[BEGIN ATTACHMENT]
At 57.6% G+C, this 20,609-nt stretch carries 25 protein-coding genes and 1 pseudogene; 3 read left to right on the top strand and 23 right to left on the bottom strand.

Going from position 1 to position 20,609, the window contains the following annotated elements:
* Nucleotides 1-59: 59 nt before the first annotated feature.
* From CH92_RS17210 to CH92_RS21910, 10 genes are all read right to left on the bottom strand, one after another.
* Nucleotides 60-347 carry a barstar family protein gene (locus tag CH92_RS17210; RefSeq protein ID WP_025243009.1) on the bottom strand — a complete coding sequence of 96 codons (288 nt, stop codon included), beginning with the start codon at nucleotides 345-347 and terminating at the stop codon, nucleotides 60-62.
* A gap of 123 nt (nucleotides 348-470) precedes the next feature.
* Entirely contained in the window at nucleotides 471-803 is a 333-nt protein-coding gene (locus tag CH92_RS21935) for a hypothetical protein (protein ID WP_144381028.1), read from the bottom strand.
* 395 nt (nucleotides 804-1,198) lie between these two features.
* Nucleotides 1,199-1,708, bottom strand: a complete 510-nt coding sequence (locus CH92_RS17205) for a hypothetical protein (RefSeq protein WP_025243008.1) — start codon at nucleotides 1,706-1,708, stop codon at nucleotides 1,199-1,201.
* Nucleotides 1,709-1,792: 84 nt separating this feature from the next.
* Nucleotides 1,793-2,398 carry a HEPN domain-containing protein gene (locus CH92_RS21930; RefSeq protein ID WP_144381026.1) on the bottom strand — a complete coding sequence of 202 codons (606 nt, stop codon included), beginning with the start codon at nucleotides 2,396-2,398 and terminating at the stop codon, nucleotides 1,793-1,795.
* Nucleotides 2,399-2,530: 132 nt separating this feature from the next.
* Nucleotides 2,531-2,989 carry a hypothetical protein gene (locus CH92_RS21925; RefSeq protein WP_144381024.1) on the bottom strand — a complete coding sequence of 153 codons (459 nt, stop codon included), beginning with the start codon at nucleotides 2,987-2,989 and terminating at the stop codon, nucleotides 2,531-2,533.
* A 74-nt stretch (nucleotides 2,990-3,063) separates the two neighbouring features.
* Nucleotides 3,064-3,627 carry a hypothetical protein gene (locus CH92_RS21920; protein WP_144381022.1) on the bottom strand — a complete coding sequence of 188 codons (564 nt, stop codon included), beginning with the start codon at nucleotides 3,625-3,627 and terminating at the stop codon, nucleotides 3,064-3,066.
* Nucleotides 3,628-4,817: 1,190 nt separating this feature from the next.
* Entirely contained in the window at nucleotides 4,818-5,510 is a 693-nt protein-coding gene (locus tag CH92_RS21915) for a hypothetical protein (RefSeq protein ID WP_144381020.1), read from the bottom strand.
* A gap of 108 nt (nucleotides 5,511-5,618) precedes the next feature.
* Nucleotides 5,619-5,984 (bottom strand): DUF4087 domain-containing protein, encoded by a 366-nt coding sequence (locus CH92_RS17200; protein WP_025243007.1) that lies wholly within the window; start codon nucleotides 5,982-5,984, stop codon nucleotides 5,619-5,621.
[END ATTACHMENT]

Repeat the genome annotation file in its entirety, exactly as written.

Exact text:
At 57.6% G+C, this 20,609-nt stretch carries 25 protein-coding genes and 1 pseudogene; 3 read left to right on the top strand and 23 right to left on the bottom strand.

Going from position 1 to position 20,609, the window contains the following annotated elements:
* Nucleotides 1-59: 59 nt before the first annotated feature.
* From CH92_RS17210 to CH92_RS21910, 10 genes are all read right to left on the bottom strand, one after another.
* Nucleotides 60-347 carry a barstar family protein gene (locus tag CH92_RS17210; RefSeq protein ID WP_025243009.1) on the bottom strand — a complete coding sequence of 96 codons (288 nt, stop codon included), beginning with the start codon at nucleotides 345-347 and terminating at the stop codon, nucleotides 60-62.
* A gap of 123 nt (nucleotides 348-470) precedes the next feature.
* Entirely contained in the window at nucleotides 471-803 is a 333-nt protein-coding gene (locus tag CH92_RS21935) for a hypothetical protein (protein ID WP_144381028.1), read from the bottom strand.
* 395 nt (nucleotides 804-1,198) lie between these two features.
* Nucleotides 1,199-1,708, bottom strand: a complete 510-nt coding sequence (locus CH92_RS17205) for a hypothetical protein (RefSeq protein WP_025243008.1) — start codon at nucleotides 1,706-1,708, stop codon at nucleotides 1,199-1,201.
* Nucleotides 1,709-1,792: 84 nt separating this feature from the next.
* Nucleotides 1,793-2,398 carry a HEPN domain-containing protein gene (locus CH92_RS21930; RefSeq protein ID WP_144381026.1) on the bottom strand — a complete coding sequence of 202 codons (606 nt, stop codon included), beginning with the start codon at nucleotides 2,396-2,398 and terminating at the stop codon, nucleotides 1,793-1,795.
* Nucleotides 2,399-2,530: 132 nt separating this feature from the next.
* Nucleotides 2,531-2,989 carry a hypothetical protein gene (locus CH92_RS21925; RefSeq protein WP_144381024.1) on the bottom strand — a complete coding sequence of 153 codons (459 nt, stop codon included), beginning with the start codon at nucleotides 2,987-2,989 and terminating at the stop codon, nucleotides 2,531-2,533.
* A 74-nt stretch (nucleotides 2,990-3,063) separates the two neighbouring features.
* Nucleotides 3,064-3,627 carry a hypothetical protein gene (locus CH92_RS21920; protein WP_144381022.1) on the bottom strand — a complete coding sequence of 188 codons (564 nt, stop codon included), beginning with the start codon at nucleotides 3,625-3,627 and terminating at the stop codon, nucleotides 3,064-3,066.
* Nucleotides 3,628-4,817: 1,190 nt separating this feature from the next.
* Entirely contained in the window at nucleotides 4,818-5,510 is a 693-nt protein-coding gene (locus tag CH92_RS21915) for a hypothetical protein (RefSeq protein ID WP_144381020.1), read from the bottom strand.
* A gap of 108 nt (nucleotides 5,511-5,618) precedes the next feature.
* Nucleotides 5,619-5,984 (bottom strand): DUF4087 domain-containing protein, encoded by a 366-nt coding sequence (locus CH92_RS17200; protein WP_025243007.1) that lies wholly within the window; start codon nucleotides 5,982-5,984, stop codon nucleotides 5,619-5,621.